A Q&A session followed with the film’s director Scott Hamilton Kennedy, along with Carol T. Culhane, CEO of International Food Focus Ltd, Ian Affleck, Executive Director, Plant Biotechnology at CropLife Canada (Toronto), Greg Hannam, Ontario Grain Farmer (Woodrill Farms) and Motlatsi Musi, South African Farmer and author at Global Farmer Network; this was moderated by Kelly Hodgins, Program Coordinator, Feeding Nine Billion at the University of Guelph.

This Q&A session brought out the critical need for better communication – helping people understand and interpret scientific evidence, how to convey the risks and benefits of different approaches to feeding the world with the objective of building trust, how to have a better conversation between opposing sides.  It was clear from the discussion that the differences between the communities such as the organic vs. pro-GMO camps may not be as great as thought – safe, healthy food is the common driver.

South African farmer Motlatsi Musi is pro-GMO. He has been able to raise a family and send his son to university by farming with GMO corn. He is impatient now to receive GMO corn that can withstand drought, which is beginning to impact his corner of the world. He wants to have that choice.

Screenings of this film are planned across Canada. You can also arrange a local screening, or access the film through Amazon, iTunes, hulu, Google Play and YouTube.

Ontario-developed technology for screening variant libraries comes of age

Ranomics is a Toronto-based genomics company specializing in high-throughput mutagenesis and functional genomics screens, for the purpose of understanding genetic variations in human health. Leo Wan and Cathy Tie, who were both researchers at Mount Sinai Hospital at the time, founded the company in 2015. Both founders were distinguished scholars. Leo received his Ph.D. from the University of Toronto and was awarded the prestigious Vanier Canada Graduate Scholarship. Cathy is a Thiel Fellow and recent Forbes’ 30 under 30-award recipient. Soon after launching the company, Ranomics was accepted into the first cohort of Indie Bio and subsequently set up business operations at Johnson & Johnson Innovation, JLABS Toronto.

As part of their mission to understand the consequences of genetic variations in human health, Ranomics developed a propriety pipeline to create and characterize all possible variants of a human disease gene. This proprietary pipeline, which can be adapted for a wide range of other applications, is now available as part of Ranomics’ VariantFind™ platform. VariantFind™ provides ready to screen DNA variant libraries for any gene of interest, regardless of length, GC composition or complex sequences. The technology is more cost-effective compared to traditional gene synthesis with a faster turnaround time. VariantFind™ libraries seamlessly integrate into a wide selection of downstream workflows, including antibody optimization, drug target validation and enzyme, protein and organism engineering. Libraries are tailored specifically for partners and can include single site saturation libraries, combinatorial variant libraries or scanning mutagenesis libraries.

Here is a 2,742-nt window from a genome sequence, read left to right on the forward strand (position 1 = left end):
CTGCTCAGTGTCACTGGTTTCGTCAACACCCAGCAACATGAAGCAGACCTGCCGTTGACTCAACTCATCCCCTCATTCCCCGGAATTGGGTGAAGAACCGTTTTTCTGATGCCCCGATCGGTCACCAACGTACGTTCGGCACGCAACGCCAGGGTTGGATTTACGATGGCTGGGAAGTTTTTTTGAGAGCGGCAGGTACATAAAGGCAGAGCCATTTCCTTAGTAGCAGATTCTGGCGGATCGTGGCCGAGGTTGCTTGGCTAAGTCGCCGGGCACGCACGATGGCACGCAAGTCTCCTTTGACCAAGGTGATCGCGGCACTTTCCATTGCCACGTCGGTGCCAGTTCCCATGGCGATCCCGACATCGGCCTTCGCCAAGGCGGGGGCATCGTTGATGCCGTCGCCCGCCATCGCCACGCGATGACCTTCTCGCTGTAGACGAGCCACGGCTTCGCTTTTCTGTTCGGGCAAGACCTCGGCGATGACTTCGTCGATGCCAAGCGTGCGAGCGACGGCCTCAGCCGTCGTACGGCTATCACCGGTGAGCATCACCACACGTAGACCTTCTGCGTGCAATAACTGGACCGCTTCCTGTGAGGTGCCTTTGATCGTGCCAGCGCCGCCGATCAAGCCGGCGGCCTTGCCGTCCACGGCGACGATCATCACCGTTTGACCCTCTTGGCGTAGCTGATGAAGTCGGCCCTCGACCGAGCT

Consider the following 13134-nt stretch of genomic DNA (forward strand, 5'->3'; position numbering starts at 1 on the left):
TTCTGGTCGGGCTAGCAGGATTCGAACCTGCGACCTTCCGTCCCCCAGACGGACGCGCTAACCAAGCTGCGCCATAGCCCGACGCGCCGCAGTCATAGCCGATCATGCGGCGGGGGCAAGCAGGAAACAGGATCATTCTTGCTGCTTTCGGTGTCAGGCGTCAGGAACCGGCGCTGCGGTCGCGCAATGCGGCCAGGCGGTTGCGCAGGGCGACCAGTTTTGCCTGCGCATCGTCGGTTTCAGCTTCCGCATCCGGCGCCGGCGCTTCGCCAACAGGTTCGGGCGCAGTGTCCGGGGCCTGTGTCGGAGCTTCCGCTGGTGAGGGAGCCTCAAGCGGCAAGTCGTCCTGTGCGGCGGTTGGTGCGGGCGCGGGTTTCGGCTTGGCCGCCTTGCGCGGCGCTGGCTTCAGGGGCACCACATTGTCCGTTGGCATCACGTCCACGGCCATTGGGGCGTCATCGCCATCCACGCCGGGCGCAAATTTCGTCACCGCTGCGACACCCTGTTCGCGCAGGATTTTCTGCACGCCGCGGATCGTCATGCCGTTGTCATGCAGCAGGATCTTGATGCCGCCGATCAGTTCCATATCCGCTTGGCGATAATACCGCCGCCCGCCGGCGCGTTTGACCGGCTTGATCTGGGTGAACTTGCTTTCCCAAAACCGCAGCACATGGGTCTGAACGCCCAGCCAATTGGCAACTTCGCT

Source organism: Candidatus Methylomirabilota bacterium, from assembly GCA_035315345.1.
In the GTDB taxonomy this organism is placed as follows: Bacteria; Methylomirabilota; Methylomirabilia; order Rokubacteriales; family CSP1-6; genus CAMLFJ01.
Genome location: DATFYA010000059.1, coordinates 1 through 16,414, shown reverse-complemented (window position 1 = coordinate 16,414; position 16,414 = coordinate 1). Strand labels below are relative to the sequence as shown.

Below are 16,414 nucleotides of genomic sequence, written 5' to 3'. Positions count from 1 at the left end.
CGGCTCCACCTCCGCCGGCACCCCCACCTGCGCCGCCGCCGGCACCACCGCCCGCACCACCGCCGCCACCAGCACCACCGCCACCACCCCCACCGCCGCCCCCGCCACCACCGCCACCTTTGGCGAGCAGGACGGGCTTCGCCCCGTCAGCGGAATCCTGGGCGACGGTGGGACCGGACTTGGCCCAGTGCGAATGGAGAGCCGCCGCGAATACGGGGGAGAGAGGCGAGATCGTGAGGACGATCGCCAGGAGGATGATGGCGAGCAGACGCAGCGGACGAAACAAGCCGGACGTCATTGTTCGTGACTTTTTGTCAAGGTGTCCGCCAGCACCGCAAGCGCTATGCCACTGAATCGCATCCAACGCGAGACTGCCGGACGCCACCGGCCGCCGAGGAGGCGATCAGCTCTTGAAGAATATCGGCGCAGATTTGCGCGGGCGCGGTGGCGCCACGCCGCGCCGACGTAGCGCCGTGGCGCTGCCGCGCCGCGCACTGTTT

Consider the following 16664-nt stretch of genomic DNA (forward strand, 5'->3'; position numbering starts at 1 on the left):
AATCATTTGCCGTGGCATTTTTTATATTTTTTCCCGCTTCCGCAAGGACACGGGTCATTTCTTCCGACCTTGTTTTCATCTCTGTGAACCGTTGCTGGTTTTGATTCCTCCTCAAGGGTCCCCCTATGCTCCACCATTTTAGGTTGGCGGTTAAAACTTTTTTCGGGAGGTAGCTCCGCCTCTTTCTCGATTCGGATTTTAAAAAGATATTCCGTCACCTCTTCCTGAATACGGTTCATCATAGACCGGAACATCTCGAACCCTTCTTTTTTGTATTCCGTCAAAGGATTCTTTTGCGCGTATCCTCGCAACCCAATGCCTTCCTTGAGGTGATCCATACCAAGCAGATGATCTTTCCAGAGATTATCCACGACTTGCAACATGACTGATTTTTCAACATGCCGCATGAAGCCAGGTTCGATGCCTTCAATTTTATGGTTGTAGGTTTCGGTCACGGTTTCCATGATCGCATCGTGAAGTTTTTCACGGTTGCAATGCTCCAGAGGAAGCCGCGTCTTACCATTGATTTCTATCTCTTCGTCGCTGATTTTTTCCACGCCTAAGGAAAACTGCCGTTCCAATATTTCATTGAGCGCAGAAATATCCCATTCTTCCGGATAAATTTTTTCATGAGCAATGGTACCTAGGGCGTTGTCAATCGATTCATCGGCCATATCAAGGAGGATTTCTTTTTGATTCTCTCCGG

The OG business development team worked with Ranomics to identify new business vertical and market opportunities for their core DNA variant library building technology. The discussions led to the launch of VariantFind™, which has proven to be a highly valuable platform for the synthetic biology market. “With the help of OG business team, Ranomics has obtained 5x growth in revenue in the past 2 quarters” said Leo Wan, Chief Scientific Officer at Ranomics. With the assistance of the OG team, Ranomics continues to grow their VariantFind™ platform while continuing their on-going R&D programs in studying genetic variations in human health.

Find out more about Ranomics, or to arrange a meeting email the company at: You can also see Ranomics present at the upcoming national synthetic biology event: “Engineering Biology for Solution in Health, Food and the Environment” on March 6, 2018.